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MBR: Experimental Methods

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MBR Core Course

Prof. Dr. Brooke Shaughnessy, Laura Rosendahl Huber, Ph.D., Dr. Marco Kleine

Course Overview

This course is meant to serve as a rigorous introduction to experimental methods. Its focus is on the current state of the literature in experimental and behavioral economics and on the methodology of economic experiments. In a nutshell, the objectives of the course are to develop among participating students an interest in experimental and behavioral economic research; to acquaint them with some broad fields of research where experiments (both in the lab and in the field) have been used extensively; and, finally, to equip them with the skills that are necessary in order to understand the relevant literature in depth and be able to conduct experiments on their own in the future. Besides experimental economics methods, the course also covers other experimental approaches from management, marketing and psychology.

Course Structure

In the first lectures of the course, the purpose is to equip students with the theoretical and practical background knowledge and skills that are necessary to run and evaluate economic experiments. This part begins with a brief outline of the purpose and history of economic experiments, positioning experiments within the broader area of empirical economic research and also touching upon issues relating to the philosophy of science. Next, the course offers a thorough discussion of the design principles of economic experiments. This part of the course also includes an overview of the analysis of experimental data. In the following, the course turns to the study of some selected literature in experimental economics through the presentation of a number of well-known papers in key research areas such as risk, time and social preferences. Further lectures familiarize the students with the characteristics of field experiments as well as experiments that do not follow experimental economics principles (e.g. experiments in management, marketing and psychology).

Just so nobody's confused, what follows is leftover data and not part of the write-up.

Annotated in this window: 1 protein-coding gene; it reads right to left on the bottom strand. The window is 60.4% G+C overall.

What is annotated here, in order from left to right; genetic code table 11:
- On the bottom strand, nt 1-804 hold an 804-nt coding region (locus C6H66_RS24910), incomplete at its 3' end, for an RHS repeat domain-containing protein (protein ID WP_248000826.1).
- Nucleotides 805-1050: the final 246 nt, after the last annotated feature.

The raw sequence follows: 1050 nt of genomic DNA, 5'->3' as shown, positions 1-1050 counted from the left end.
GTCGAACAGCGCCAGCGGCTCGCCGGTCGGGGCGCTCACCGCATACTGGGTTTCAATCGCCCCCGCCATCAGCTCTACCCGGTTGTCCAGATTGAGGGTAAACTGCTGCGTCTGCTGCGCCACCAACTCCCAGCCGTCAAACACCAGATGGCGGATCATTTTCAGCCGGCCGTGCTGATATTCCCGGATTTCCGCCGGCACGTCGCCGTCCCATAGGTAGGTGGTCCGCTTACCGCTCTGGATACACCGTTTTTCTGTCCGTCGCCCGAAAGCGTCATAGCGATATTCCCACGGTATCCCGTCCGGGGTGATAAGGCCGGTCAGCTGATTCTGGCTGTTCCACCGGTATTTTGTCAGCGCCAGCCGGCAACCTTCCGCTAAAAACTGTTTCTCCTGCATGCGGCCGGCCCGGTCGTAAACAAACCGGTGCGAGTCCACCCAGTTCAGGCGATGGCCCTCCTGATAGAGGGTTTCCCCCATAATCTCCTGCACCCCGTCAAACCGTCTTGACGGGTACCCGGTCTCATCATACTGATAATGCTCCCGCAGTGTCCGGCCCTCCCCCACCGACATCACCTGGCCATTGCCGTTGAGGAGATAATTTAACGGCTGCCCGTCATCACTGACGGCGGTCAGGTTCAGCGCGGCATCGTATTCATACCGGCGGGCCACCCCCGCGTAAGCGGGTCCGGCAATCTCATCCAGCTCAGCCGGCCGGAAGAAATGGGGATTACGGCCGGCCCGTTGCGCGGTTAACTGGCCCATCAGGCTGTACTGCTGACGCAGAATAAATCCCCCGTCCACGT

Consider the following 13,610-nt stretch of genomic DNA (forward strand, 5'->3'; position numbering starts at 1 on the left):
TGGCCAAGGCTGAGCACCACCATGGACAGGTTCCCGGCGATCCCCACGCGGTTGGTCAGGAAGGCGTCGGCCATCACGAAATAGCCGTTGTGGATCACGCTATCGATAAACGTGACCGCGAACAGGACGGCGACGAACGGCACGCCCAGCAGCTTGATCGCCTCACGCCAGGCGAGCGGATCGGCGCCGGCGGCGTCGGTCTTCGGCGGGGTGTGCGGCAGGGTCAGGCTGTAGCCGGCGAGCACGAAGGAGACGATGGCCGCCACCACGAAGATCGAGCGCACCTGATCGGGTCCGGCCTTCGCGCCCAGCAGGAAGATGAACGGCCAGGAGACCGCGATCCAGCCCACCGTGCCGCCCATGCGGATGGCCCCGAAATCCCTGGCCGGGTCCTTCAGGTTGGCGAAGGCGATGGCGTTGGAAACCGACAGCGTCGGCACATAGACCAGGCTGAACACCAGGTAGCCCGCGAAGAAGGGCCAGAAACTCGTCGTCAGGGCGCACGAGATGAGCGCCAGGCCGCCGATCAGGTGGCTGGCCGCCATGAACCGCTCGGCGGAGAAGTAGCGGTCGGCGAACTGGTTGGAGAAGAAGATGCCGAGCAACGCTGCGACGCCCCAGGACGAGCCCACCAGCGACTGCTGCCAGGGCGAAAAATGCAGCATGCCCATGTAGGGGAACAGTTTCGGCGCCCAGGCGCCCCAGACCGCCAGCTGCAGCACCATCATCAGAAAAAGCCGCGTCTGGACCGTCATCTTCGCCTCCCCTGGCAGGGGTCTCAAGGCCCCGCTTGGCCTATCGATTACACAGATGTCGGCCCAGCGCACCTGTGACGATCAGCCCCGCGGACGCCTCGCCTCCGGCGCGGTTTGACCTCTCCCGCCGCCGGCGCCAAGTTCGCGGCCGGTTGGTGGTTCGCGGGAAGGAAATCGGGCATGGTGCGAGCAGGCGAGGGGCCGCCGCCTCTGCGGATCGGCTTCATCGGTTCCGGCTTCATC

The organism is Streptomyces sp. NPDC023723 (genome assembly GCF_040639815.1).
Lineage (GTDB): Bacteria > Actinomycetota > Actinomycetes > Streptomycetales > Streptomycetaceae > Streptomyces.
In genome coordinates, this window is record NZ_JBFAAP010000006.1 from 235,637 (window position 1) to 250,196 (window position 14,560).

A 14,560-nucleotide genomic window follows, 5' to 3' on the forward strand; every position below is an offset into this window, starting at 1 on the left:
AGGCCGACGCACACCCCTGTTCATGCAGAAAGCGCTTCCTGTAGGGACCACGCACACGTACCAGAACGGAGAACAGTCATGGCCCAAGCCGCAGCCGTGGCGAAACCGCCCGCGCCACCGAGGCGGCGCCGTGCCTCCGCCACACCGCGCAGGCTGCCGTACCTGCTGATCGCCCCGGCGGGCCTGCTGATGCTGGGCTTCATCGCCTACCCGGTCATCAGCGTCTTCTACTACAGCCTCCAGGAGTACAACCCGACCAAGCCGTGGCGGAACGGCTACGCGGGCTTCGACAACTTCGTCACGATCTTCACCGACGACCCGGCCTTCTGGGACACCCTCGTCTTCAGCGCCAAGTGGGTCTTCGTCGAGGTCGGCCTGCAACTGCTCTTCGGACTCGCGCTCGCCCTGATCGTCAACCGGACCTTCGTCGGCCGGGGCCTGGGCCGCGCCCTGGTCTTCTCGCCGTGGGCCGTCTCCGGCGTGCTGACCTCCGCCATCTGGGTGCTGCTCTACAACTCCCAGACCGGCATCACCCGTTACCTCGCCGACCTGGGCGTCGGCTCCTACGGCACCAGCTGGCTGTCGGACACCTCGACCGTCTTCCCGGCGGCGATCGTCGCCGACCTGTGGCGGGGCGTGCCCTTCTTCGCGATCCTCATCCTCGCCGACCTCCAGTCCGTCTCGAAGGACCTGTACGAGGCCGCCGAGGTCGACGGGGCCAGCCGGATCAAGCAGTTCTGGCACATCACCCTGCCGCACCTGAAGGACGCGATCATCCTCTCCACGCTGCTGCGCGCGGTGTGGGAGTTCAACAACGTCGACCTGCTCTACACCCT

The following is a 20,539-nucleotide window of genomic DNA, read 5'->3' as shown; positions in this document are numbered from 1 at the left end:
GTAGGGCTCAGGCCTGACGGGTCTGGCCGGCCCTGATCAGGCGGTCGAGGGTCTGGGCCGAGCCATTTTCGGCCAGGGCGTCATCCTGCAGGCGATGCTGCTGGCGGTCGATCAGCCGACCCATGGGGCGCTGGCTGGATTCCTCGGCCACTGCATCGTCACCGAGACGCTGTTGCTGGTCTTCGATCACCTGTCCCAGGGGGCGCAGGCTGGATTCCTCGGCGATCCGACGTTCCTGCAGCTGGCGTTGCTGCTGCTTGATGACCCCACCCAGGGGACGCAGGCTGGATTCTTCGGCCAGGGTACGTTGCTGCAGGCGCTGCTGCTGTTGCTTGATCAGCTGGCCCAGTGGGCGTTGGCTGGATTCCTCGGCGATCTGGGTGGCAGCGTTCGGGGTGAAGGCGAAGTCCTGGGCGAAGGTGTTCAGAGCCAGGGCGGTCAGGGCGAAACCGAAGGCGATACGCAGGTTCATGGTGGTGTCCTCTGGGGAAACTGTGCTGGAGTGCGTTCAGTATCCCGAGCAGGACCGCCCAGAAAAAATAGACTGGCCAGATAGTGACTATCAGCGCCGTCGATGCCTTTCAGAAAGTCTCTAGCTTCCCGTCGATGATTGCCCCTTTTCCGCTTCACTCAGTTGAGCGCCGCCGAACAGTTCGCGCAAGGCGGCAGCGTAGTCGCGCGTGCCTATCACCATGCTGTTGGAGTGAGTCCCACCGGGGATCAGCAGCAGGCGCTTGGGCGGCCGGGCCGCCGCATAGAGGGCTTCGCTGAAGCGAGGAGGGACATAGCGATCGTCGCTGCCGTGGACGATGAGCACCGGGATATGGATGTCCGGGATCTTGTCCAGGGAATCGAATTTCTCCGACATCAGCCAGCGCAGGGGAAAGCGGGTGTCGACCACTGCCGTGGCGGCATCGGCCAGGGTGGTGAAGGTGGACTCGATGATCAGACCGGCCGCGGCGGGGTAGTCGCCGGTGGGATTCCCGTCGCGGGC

Assessment

Students are expected to actively participate in the discussions, as well as to prepare and present a written assignment/paper. Based on the discussions in class, students should come up with a draft of an experimental project, consisting of the following elements: research idea, related literature, experimental design, hypotheses and expected results. Students will present their projects in class on January 17 th , 2017. This presentation will account for 30% of the grade. The remaining 70% will be based on the written assignment that they hand in. The deadline for the assignment is February 26 th , 2017.

Organization

General

  • The course is held in English
  • Attendance to all lectures of the course is mandatory
  • The number of participants is limited to 20
  • Suggested readings for the course and a list of relevant literature will be given in class and included in the lecture slides
Dates & Location

Thursday, 17.11.2016, 10:00-12:00, Ludwigstr. 28, RG, 024
Thursday, 17.11.2016, 14:00-16:00, Geschw.-Scholl-Pl. 1, C 016
Monday, 21.11.2016, 10:00-12:00, Geschw.-Scholl-Pl. 1, C 016
Monday, 21.11.2016, 14:00-16:00, Geschw.-Scholl-Pl. 1, M 203
Wednesday, 23.11.2016, 10:00-12:00, Geschw.-Scholl-Pl. 1, M 207
Wednesday, 23.11.2016, 14:00-16:00, Ludwigstr. 28, RG, 026
Thursday, 24.11.2016, 10:00-12:00, Ludwigstr. 28, RG, 024
Thursday, 24.11.2016, 14:00-16:00, Geschw.-Scholl-Pl. 1, C 016
Monday, 12.12.2016, 14:00 - 16:00, Geschw.-Scholl-Pl. 1, M 203 
Tuesday, 17.01.2017, 09:00-18:00, Edmund-Rumpler-Str. 9, A 012

Credits 2 SWS in module A/I (Methods Course)
Examination Presentation (30%)
Written assignment (70%) due to Sunday, February 26, 2017.

Further Information

Dainis Zegners, Phone: +49 (0) 89 / 2180 - 6111, d.zegners@lmu.de